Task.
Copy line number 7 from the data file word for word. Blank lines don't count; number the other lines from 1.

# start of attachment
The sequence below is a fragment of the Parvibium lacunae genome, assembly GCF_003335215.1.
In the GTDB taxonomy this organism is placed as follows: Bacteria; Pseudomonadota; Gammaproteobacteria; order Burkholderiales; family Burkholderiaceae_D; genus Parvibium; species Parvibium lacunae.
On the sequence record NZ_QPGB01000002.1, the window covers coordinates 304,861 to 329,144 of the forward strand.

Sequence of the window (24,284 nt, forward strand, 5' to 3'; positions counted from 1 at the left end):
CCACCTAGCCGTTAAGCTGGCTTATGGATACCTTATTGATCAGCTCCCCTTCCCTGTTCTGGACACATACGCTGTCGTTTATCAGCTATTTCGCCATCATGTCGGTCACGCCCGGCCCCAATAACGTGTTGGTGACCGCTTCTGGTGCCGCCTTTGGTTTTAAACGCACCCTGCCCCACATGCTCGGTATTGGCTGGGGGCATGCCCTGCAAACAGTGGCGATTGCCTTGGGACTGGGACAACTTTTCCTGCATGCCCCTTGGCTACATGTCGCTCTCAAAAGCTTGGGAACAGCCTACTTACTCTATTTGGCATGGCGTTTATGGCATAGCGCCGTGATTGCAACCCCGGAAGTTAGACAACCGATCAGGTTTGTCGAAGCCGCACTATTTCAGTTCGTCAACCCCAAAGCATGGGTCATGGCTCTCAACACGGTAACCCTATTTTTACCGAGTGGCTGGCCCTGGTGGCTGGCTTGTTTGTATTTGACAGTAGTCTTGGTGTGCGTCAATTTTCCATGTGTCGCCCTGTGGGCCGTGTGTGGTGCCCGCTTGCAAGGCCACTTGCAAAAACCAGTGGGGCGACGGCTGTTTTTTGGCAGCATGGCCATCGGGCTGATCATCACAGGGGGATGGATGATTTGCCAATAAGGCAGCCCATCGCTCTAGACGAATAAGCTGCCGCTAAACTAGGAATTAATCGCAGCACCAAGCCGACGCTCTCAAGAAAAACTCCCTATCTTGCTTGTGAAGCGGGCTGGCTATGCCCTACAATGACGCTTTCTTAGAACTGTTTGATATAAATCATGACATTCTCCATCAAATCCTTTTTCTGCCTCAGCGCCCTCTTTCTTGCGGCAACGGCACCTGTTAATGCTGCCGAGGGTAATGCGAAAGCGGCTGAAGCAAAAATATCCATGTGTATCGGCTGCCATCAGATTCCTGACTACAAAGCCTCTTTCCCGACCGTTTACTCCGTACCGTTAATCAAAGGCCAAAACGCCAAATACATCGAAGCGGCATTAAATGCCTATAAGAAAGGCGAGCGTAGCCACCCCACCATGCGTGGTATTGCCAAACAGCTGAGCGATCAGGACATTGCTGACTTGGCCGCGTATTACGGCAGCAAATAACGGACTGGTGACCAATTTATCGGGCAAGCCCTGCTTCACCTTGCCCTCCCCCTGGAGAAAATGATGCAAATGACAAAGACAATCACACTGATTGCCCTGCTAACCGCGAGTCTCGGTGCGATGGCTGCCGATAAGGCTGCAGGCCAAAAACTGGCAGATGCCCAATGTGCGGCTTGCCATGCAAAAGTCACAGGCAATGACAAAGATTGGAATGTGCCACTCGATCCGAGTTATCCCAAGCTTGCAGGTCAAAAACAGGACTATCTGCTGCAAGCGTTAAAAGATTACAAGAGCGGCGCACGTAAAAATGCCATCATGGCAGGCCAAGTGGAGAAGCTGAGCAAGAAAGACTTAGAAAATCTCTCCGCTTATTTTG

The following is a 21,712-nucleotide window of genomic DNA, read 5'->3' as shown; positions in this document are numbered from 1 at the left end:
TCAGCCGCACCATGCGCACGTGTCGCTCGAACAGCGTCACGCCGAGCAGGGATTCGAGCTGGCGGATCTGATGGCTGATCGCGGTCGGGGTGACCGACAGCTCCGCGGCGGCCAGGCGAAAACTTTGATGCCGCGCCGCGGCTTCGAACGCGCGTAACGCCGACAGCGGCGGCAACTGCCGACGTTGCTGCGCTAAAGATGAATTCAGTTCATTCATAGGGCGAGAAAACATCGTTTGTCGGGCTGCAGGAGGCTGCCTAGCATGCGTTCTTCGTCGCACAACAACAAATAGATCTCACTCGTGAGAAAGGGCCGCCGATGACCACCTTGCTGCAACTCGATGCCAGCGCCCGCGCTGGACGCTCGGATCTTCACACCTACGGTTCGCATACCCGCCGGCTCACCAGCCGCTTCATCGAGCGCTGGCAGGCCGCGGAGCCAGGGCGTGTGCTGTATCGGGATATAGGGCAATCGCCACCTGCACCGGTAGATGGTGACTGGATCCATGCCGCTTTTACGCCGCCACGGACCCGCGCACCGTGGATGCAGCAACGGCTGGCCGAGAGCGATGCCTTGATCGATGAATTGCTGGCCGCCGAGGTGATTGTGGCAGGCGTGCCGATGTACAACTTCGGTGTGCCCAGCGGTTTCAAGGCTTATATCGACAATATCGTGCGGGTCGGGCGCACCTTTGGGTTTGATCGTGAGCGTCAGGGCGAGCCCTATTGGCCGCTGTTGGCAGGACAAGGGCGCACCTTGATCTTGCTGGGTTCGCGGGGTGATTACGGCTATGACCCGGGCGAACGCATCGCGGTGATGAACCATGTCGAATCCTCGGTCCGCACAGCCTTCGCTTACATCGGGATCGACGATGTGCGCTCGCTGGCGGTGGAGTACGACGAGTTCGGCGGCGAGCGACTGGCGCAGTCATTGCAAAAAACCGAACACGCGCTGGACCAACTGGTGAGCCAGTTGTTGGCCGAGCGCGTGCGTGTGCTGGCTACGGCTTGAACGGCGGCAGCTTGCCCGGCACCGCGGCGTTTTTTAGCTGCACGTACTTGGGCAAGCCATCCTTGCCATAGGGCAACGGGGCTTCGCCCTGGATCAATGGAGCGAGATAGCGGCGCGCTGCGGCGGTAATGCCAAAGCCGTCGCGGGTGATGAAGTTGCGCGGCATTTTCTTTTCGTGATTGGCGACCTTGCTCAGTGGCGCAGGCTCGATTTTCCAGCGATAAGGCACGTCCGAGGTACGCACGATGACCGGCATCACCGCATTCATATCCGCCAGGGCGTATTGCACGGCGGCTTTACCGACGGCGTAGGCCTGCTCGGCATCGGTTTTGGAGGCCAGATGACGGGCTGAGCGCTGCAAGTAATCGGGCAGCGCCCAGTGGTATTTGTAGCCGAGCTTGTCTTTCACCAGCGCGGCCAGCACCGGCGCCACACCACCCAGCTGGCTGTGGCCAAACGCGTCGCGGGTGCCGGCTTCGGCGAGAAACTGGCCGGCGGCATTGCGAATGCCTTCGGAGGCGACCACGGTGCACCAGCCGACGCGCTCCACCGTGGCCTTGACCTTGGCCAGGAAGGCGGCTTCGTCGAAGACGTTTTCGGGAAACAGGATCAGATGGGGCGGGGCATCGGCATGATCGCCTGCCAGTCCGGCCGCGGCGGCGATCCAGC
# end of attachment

TCAGCCGCACCATGCGCACGTGTCGCTCGAACAGCGTCACGCCGAGCAGGGATTCGAGCTGGCGGATCTGATGGCTGATCGCGGTCGGGGTGACCGACAGCTCCGCGGCGGCCAGGCGAAAACTTTGATGCCGCGCCGCGGCTTCGAACGCGCGTAACGCCGACAGCGGCGGCAACTGCCGACGTTGCTGCGCTAAAGATGAATTCAGTTCATTCATAGGGCGAGAAAACATCGTTTGTCGGGCTGCAGGAGGCTGCCTAGCATGCGTTCTTCGTCGCACAACAACAAATAGATCTCACTCGTGAGAAAGGGCCGCCGATGACCACCTTGCTGCAACTCGATGCCAGCGCCCGCGCTGGACGCTCGGATCTTCACACCTACGGTTCGCATACCCGCCGGCTCACCAGCCGCTTCATCGAGCGCTGGCAGGCCGCGGAGCCAGGGCGTGTGCTGTATCGGGATATAGGGCAATCGCCACCTGCACCGGTAGATGGTGACTGGATCCATGCCGCTTTTACGCCGCCACGGACCCGCGCACCGTGGATGCAGCAACGGCTGGCCGAGAGCGATGCCTTGATCGATGAATTGCTGGCCGCCGAGGTGATTGTGGCAGGCGTGCCGATGTACAACTTCGGTGTGCCCAGCGGTTTCAAGGCTTATATCGACAATATCGTGCGGGTCGGGCGCACCTTTGGGTTTGATCGTGAGCGTCAGGGCGAGCCCTATTGGCCGCTGTTGGCAGGACAAGGGCGCACCTTGATCTTGCTGGGTTCGCGGGGTGATTACGGCTATGACCCGGGCGAACGCATCGCGGTGATGAACCATGTCGAATCCTCGGTCCGCACAGCCTTCGCTTACATCGGGATCGACGATGTGCGCTCGCTGGCGGTGGAGTACGACGAGTTCGGCGGCGAGCGACTGGCGCAGTCATTGCAAAAAACCGAACACGCGCTGGACCAACTGGTGAGCCAGTTGTTGGCCGAGCGCGTGCGTGTGCTGGCTACGGCTTGAACGGCGGCAGCTTGCCCGGCACCGCGGCGTTTTTTAGCTGCACGTACTTGGGCAAGCCATCCTTGCCATAGGGCAACGGGGCTTCGCCCTGGATCAATGGAGCGAGATAGCGGCGCGCTGCGGCGGTAATGCCAAAGCCGTCGCGGGTGATGAAGTTGCGCGGCATTTTCTTTTCGTGATTGGCGACCTTGCTCAGTGGCGCAGGCTCGATTTTCCAGCGATAAGGCACGTCCGAGGTACGCACGATGACCGGCATCACCGCATTCATATCCGCCAGGGCGTATTGCACGGCGGCTTTACCGACGGCGTAGGCCTGCTCGGCATCGGTTTTGGAGGCCAGATGACGGGCTGAGCGCTGCAAGTAATCGGGCAGCGCCCAGTGGTATTTGTAGCCGAGCTTGTCTTTCACCAGCGCGGCCAGCACCGGCGCCACACCACCCAGCTGGCTGTGGCCAAACGCGTCGCGGGTGCCGGCTTCGGCGAGAAACTGGCCGGCGGCATTGCGAATGCCTTCGGAGGCGACCACGGTGCACCAGCCGACGCGCTCCACCGTGGCCTTGACCTTGGCCAGGAAGGCGGCTTCGTCGAAGACGTTTTCGGGAAACAGGATCAGATGGGGCGGGGCATCGGCATGATCGCCTGCCAGTCCGGCCGCGGCGGCGATCCAGC